Attic Access Insulation and Air Sealing

Written by  The U.S. Department of Energy's Office of EERE

Adequately insulating and air sealing the access to an attic— especially to unconditioned attics—will help lower your heating and cooling bills.

Attic Access Insulation and Air Sealing






Topic Summary

A home's attic access, which could be an attic hatch, pull-down stairs, or a knee-wall door, often goes uninsulated. This gap in the attic insulation increases heat loss in the winter and heat gain in the summer.

These accesses also often aren't sealed properly. A 1/4-inch gap around the perimeter of an attic access can potentially leak the same amount of air supplied by a typical bedroom heating duct.

Before insulating your attic access, you should first determine the recommended insulation R-value for your area and climate.

Attic Access Location

If you are constructing a new home or remodeling an existing home, carefully consider the location of an attic access. The location will affect how or whether the attic access should be insulated. If possible, locate the access in an unconditioned part of the house, such as a garage, covered patio, or porch. A garage location, where the vented attic is uninsulated, can eliminate the need for air sealing and insulation.

Attic Hatch

Diagram showing a side view of a scuttle hole that allows access to    the attic. On either side of the hole in the attic are barriers  called   insulation dams, blocking loose-fill insulation from reaching  the   opening. At the point where the removable door touches the ceiling  is a   small dot labeled the air seal gasket. The scuttle hole is  surrounded  by  trim. On the attic side, the door is covered with  insulation, and  the  diagram shows how the door can be pushed straight  up to gain access  to  the attic space. The captions read: Scuttle hole  cover. Insulation  dams  prevent loose-fill insulation from falling  through access. Hatch  lid  pushes up and out of the way for access.

An attic hatch or scuttle hole is simply a removable portion of the ceiling that allows entry to the attic. A scuttle hole is often located in a closet or main hallway.

For air sealing, weatherstripping can be installed either on the hatch itself or on the inside of the trim or base where the hatch rests. Adding a latch bolt will help ensure a tighter seal.

After the trim or base is aligned to seal properly, insulation should be added to the attic side of the hatch. Rigid insulated sheathing is recommended. Cut the insulated sheathing 1/4 inch smaller than the hatch size to allow for clearance when moving the access panel. Apply 3 or 4 inches of insulation to the hatch with construction adhesive and screws.

As an added measure, glue the kraft-paper side of batt insulation to the top of the last layer of rigid insulation. Try to achieve the recommended R-value.

Attic Pull-Down Stairs

Diagram showing an attic opening accessed through pull-down stairs.   Above the stairs in the attic, an attic stair cover box made from  rigid  insulation is placed over the opening to seal and insulate the  stairs.  Weatherstripping is shown along the edge of the stair panel  that joins  with the edge of the frame and reads: Seal gap between frame  and rough  opening with caulk, backer, rod, or foam. On the attic side,  the cover  box has a layer of insulation, and the opening is shielded  from  loose-fill insulation by insulation dams on either side. The  caption  here reads: Insulation dams prevent loose-fill insulation from  falling  through access. Cover box pushes up and out of the way for  access.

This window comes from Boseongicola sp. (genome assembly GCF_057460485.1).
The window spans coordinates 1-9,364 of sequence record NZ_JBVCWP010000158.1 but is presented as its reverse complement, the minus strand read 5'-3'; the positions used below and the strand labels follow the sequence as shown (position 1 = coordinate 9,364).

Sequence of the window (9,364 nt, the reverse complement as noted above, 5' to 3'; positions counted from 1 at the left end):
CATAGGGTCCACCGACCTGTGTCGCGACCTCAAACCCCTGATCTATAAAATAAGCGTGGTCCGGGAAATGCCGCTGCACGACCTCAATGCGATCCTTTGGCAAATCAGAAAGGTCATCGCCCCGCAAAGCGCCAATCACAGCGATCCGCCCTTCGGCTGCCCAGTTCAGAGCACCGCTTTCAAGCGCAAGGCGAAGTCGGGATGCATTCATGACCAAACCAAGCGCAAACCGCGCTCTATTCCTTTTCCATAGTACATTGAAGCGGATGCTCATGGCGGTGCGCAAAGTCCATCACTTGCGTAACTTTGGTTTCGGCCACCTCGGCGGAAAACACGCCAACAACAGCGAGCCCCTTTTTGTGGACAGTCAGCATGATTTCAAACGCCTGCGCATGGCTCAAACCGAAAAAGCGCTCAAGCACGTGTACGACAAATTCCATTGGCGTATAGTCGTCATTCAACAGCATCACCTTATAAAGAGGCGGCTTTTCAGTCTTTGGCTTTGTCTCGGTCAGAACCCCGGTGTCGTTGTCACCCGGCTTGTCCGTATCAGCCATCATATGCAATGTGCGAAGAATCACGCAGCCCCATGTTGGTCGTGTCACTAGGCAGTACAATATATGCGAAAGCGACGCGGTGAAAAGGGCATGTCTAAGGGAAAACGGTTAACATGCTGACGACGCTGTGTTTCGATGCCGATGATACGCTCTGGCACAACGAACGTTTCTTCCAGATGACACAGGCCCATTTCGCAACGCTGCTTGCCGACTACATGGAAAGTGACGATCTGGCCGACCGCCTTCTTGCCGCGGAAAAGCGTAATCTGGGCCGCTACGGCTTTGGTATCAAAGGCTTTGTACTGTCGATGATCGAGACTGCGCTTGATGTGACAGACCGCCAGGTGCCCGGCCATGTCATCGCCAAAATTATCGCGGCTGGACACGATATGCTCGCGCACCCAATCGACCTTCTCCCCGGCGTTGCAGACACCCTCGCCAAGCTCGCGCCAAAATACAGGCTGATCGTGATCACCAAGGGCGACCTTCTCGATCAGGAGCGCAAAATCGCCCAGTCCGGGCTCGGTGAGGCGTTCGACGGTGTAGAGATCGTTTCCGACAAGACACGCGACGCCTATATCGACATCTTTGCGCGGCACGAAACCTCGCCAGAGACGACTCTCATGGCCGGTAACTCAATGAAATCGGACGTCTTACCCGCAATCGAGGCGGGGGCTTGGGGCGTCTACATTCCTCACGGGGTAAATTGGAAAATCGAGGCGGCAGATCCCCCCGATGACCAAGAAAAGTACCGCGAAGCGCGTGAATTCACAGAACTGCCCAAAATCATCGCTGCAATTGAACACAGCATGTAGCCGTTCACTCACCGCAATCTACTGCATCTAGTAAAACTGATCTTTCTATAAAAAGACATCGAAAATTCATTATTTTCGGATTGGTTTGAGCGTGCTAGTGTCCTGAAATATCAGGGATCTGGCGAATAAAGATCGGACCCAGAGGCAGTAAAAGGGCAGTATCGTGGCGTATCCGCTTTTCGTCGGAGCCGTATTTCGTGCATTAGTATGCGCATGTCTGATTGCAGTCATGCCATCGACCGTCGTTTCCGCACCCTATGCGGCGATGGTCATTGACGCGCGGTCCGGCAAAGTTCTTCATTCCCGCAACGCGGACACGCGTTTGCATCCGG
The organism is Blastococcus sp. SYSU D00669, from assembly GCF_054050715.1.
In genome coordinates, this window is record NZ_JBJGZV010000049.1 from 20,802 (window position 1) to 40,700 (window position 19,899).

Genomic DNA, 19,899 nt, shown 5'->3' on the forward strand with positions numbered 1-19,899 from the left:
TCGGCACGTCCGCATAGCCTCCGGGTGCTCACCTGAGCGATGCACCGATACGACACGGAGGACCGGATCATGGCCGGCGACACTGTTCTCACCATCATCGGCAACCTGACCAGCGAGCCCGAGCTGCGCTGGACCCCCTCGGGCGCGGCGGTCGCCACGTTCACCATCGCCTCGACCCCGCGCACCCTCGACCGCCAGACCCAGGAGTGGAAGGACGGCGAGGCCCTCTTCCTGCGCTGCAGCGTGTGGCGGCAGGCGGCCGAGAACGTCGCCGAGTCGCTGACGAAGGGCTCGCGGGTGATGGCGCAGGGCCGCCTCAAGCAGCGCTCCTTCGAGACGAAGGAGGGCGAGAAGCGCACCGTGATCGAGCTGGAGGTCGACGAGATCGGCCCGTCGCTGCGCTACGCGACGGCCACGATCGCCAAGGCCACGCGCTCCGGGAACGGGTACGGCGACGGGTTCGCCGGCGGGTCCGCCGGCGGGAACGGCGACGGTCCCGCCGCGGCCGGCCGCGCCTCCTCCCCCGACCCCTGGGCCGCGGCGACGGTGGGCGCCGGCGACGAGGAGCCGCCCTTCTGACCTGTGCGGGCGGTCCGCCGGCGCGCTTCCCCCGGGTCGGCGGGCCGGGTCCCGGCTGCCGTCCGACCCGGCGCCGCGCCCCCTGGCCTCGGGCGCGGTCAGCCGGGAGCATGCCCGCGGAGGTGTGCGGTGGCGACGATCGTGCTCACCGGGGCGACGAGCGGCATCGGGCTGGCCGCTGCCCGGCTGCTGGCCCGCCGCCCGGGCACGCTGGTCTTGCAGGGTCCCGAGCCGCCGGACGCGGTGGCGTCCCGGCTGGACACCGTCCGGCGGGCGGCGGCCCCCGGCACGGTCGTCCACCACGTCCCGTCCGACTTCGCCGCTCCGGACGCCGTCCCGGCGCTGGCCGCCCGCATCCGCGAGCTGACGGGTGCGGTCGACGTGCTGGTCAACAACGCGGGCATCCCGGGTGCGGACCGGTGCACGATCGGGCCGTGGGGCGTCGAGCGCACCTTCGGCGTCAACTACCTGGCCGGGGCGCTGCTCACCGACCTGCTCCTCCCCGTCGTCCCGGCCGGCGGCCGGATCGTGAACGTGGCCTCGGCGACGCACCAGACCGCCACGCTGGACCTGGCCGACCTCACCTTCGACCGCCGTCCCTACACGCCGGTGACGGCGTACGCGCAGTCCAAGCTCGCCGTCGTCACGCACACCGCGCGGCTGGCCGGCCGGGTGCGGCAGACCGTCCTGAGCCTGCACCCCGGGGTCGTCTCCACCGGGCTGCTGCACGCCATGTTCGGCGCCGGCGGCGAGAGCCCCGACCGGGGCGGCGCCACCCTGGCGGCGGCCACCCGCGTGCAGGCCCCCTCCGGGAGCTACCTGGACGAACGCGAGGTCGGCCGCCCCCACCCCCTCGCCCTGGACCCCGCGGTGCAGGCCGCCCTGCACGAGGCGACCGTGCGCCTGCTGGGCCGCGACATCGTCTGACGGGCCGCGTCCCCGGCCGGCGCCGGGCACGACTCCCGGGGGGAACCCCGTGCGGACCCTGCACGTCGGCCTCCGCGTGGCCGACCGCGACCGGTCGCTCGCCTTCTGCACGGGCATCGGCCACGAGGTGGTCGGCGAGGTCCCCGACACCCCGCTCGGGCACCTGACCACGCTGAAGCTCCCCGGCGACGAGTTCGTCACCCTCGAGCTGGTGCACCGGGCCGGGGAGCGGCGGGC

When attic access is gained through pull-down stairs, the frame for the stairs fits in a rough opening and leaves a gap, much like a door or window, which must be sealed. If the gap is small (less than 1/2 inch), caulk can be used as the sealant. If a larger opening exists, then a non-expanding foam or a backing material (backer rod) is recommended in conjunction with the caulk. Expanding foam can be used, but care must be taken because of its highly expansive nature. It could potentially warp the frame and interfere with the ability of the stairs to open and close properly.

To ensure a tight fit between the stairs' flat panel and the frame, weatherstripping or gasket material should be added either to the frame or panel. Latch bolts may be installed to help ensure a tighter seal.

To insulate attic stairs access, you can construct a lightweight, moveable box from rigid foam or fibrous ductboard to fit over the stairs from the attic side. Insulating kits are also available from weatherization suppliers or local hardware stores.

Attic Knee-Wall Door

A knee-wall is typically a partial height wall that is usually found in the upstairs level of finished-attic homes. These walls are notoriously leaky and often uninsulated. Knee-wall doors need to be weatherstripped. They also need a latch that pulls tightly against the weatherstripping and the frame to achieve a solid seal.

Use construction adhesive and screws to attach rigid foam insulation to the attic side of the door. Pay special attention to the clearance between the insulation and the door frame and air sealing details. Adjust insulation levels or R-values to meet those recommended for your area and climate. Also, insulate and air seal the knee walls themselves for maximum energy efficiency.

Article source: The U.S. Department of Energy’s Office of Energy Efficiency and Renewable Energy (EERE). For the most up-to-date information please visit the EERE website.

Last modified on Mon, Oct 11, 2010
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